What Made Charlemagne So Great?

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Background

Charlemagne or Charles the Great (c.747–814), is one of the most well-known and well-loved influential rulers of the Early Middle Ages. He launched several military campaigns across Europe. One of the well-known ones started in Saxony, Germany, which spread to northern Italy and northern Spain. This was known as the Carolingian empire. When Pope Leo III declared Charlemagne as successor to Rome, this territory was later called the Holy Roman Empire. He ruled for 46 years. [1]

Who was Charlemagne?

Who was Charlemagne

Charlemagne is the eldest of the two sons of Pepin the Short (r. 751-768) the first king of the Carolingian Dynasty and Berthrada. He is said to be been born in 747 or 748 in Aachen in the northern part of Germany and west of the Rhine during the last years of the Merovingian Dynasty.

Einhard, a close friend and confidant, describes him as “large, robust, well-spoken, and charismatic individual who was exceedingly fond of all his family, friendly to “foreigners,” lively, athletic (even playful at times), and strong-willed.” [2] He was also described to be taller than the average male  at around 5 feet 10 inches to 6 feet 4 inches. [3]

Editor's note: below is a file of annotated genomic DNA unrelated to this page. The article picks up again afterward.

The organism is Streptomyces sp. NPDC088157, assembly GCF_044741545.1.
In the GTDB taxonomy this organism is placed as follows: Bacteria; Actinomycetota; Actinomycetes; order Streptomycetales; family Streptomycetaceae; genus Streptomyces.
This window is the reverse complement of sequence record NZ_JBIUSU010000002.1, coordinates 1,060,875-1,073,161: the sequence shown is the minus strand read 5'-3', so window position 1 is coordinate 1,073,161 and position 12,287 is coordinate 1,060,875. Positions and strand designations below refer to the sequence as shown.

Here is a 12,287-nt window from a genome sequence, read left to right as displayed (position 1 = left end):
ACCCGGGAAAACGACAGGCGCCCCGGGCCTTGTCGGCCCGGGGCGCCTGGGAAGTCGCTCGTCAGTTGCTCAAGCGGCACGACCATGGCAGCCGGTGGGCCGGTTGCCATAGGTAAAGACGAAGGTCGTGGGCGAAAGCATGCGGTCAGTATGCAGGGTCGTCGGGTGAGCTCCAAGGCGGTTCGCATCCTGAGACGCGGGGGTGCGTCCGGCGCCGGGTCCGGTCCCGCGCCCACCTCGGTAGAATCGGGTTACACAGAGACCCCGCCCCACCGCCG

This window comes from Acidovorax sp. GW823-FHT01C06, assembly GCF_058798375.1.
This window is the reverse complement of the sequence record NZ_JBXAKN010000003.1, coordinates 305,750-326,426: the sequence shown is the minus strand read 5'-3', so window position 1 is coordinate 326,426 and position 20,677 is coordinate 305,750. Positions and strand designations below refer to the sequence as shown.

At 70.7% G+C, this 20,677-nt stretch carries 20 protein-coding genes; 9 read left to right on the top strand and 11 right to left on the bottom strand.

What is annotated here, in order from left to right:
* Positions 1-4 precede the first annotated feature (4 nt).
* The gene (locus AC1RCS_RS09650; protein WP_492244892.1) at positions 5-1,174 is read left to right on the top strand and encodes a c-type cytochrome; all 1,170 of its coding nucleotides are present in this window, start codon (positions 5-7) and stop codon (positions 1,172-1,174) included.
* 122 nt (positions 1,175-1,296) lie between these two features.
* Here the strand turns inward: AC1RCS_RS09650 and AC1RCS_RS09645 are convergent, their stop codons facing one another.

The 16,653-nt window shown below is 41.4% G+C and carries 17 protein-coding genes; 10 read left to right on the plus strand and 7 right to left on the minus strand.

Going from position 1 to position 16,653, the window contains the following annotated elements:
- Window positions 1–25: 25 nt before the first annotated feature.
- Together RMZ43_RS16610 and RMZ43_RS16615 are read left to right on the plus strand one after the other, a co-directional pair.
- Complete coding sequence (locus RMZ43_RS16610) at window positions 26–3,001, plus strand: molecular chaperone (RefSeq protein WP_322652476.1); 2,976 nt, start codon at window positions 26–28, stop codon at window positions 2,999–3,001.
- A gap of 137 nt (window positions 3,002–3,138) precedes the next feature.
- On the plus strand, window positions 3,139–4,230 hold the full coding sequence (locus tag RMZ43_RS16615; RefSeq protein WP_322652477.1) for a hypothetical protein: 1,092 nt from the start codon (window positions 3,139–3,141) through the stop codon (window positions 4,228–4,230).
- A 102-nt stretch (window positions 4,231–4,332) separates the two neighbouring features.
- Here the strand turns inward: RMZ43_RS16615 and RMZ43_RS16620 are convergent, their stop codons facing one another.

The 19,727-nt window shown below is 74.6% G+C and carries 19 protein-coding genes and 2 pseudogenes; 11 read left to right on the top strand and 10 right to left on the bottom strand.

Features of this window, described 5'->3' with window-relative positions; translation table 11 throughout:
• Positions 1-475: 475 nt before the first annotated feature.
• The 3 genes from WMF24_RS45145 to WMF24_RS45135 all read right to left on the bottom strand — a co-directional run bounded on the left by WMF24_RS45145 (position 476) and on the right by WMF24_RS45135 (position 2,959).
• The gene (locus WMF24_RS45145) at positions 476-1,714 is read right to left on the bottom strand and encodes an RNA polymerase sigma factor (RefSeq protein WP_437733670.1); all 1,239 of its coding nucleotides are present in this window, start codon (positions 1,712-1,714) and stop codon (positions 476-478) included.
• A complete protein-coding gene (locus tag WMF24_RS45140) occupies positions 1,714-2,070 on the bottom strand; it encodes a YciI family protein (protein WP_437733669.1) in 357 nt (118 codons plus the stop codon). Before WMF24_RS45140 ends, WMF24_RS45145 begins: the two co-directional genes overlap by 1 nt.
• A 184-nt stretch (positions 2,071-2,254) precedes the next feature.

When his father, Pepin the short died, the kingdom was divided into two equal parts according to the gavelkind tradition. At the age of 26, he co-ruled the kingdom with his brother Carloman I (r. 768-771). [4] Carloman was given the eastern part of Pepin’s lands which was more peaceful while the less settled outlying areas of Frankland was managed by Charlemagne. They were complete opposites when it comes to leadership. Charlemagne had great military skill and was decisive while Carloman

In 771, upon Carloman I’s death, Charlemagne became the sole ruler of the kingdom. It was then that the kingdom saw rapid expansion. He saw himself as the head of the Western Church and led military campaigns to convert new territories to Christianity. This lead to relative peace for approximately 46 years of his reign. [2]